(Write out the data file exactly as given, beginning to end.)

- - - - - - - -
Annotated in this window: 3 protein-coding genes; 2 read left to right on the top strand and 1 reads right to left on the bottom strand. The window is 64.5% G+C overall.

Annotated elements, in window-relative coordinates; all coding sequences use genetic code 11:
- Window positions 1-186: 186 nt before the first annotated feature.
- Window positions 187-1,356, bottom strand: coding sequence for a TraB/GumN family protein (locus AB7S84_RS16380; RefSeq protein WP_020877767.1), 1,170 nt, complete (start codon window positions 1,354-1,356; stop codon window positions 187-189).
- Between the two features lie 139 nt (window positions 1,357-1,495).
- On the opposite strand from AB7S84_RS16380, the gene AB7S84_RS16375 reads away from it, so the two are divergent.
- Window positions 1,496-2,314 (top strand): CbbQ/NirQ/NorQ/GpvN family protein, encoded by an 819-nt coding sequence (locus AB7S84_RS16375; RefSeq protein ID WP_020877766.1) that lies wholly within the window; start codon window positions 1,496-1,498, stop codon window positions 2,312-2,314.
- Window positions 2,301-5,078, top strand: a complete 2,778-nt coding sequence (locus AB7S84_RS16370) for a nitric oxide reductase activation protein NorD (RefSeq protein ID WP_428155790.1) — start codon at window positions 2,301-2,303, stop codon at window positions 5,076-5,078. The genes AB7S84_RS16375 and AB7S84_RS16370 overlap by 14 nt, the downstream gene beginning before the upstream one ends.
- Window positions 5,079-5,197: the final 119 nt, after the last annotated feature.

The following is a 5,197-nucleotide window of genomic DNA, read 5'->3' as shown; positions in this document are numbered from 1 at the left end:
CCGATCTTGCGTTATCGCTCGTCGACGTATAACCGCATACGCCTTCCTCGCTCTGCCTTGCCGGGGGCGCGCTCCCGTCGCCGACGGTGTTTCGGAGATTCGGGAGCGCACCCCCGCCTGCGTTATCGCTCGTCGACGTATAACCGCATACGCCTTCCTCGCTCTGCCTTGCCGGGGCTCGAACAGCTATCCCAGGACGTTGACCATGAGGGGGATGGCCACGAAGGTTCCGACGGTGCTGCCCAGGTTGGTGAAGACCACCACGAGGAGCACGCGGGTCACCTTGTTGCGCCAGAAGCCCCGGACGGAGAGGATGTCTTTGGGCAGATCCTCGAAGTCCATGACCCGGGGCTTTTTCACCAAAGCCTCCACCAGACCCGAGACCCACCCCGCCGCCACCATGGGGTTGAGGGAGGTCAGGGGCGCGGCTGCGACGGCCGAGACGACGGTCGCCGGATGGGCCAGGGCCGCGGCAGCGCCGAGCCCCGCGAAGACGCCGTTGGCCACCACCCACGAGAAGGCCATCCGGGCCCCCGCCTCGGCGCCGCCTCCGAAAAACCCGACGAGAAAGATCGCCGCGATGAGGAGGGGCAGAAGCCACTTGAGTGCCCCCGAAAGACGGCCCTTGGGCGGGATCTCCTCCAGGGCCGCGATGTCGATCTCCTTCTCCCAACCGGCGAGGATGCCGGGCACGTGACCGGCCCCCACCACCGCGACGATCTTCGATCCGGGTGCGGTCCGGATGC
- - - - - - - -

Annotated in this window: 3 protein-coding genes; 2 read left to right on the top strand and 1 reads right to left on the bottom strand. The window is 64.5% G+C overall.

Annotated elements, in window-relative coordinates; all coding sequences use genetic code 11:
- Window positions 1-186: 186 nt before the first annotated feature.
- Window positions 187-1,356, bottom strand: coding sequence for a TraB/GumN family protein (locus AB7S84_RS16380; RefSeq protein WP_020877767.1), 1,170 nt, complete (start codon window positions 1,354-1,356; stop codon window positions 187-189).
- Between the two features lie 139 nt (window positions 1,357-1,495).
- On the opposite strand from AB7S84_RS16380, the gene AB7S84_RS16375 reads away from it, so the two are divergent.
- Window positions 1,496-2,314 (top strand): CbbQ/NirQ/NorQ/GpvN family protein, encoded by an 819-nt coding sequence (locus AB7S84_RS16375; RefSeq protein ID WP_020877766.1) that lies wholly within the window; start codon window positions 1,496-1,498, stop codon window positions 2,312-2,314.
- Window positions 2,301-5,078, top strand: a complete 2,778-nt coding sequence (locus AB7S84_RS16370) for a nitric oxide reductase activation protein NorD (RefSeq protein ID WP_428155790.1) — start codon at window positions 2,301-2,303, stop codon at window positions 5,076-5,078. The genes AB7S84_RS16375 and AB7S84_RS16370 overlap by 14 nt, the downstream gene beginning before the upstream one ends.
- Window positions 5,079-5,197: the final 119 nt, after the last annotated feature.

The following is a 5,197-nucleotide window of genomic DNA, read 5'->3' as shown; positions in this document are numbered from 1 at the left end:
CCGATCTTGCGTTATCGCTCGTCGACGTATAACCGCATACGCCTTCCTCGCTCTGCCTTGCCGGGGGCGCGCTCCCGTCGCCGACGGTGTTTCGGAGATTCGGGAGCGCACCCCCGCCTGCGTTATCGCTCGTCGACGTATAACCGCATACGCCTTCCTCGCTCTGCCTTGCCGGGGCTCGAACAGCTATCCCAGGACGTTGACCATGAGGGGGATGGCCACGAAGGTTCCGACGGTGCTGCCCAGGTTGGTGAAGACCACCACGAGGAGCACGCGGGTCACCTTGTTGCGCCAGAAGCCCCGGACGGAGAGGATGTCTTTGGGCAGATCCTCGAAGTCCATGACCCGGGGCTTTTTCACCAAAGCCTCCACCAGACCCGAGACCCACCCCGCCGCCACCATGGGGTTGAGGGAGGTCAGGGGCGCGGCTGCGACGGCCGAGACGACGGTCGCCGGATGGGCCAGGGCCGCGGCAGCGCCGAGCCCCGCGAAGACGCCGTTGGCCACCACCCACGAGAAGGCCATCCGGGCCCCCGCCTCGGCGCCGCCTCCGAAAAACCCGACGAGAAAGATCGCCGCGATGAGGAGGGGCAGAAGCCACTTGAGTGCCCCCGAAAGACGGCCCTTGGGCGGGATCTCCTCCAGGGCCGCGATGTCGATCTCCTTCTCCCAACCGGCGAGGATGCCGGGCACGTGACCGGCCCCCACCACCGCGACGATCTTCGATCCGGGTGCGGTCCGGATGC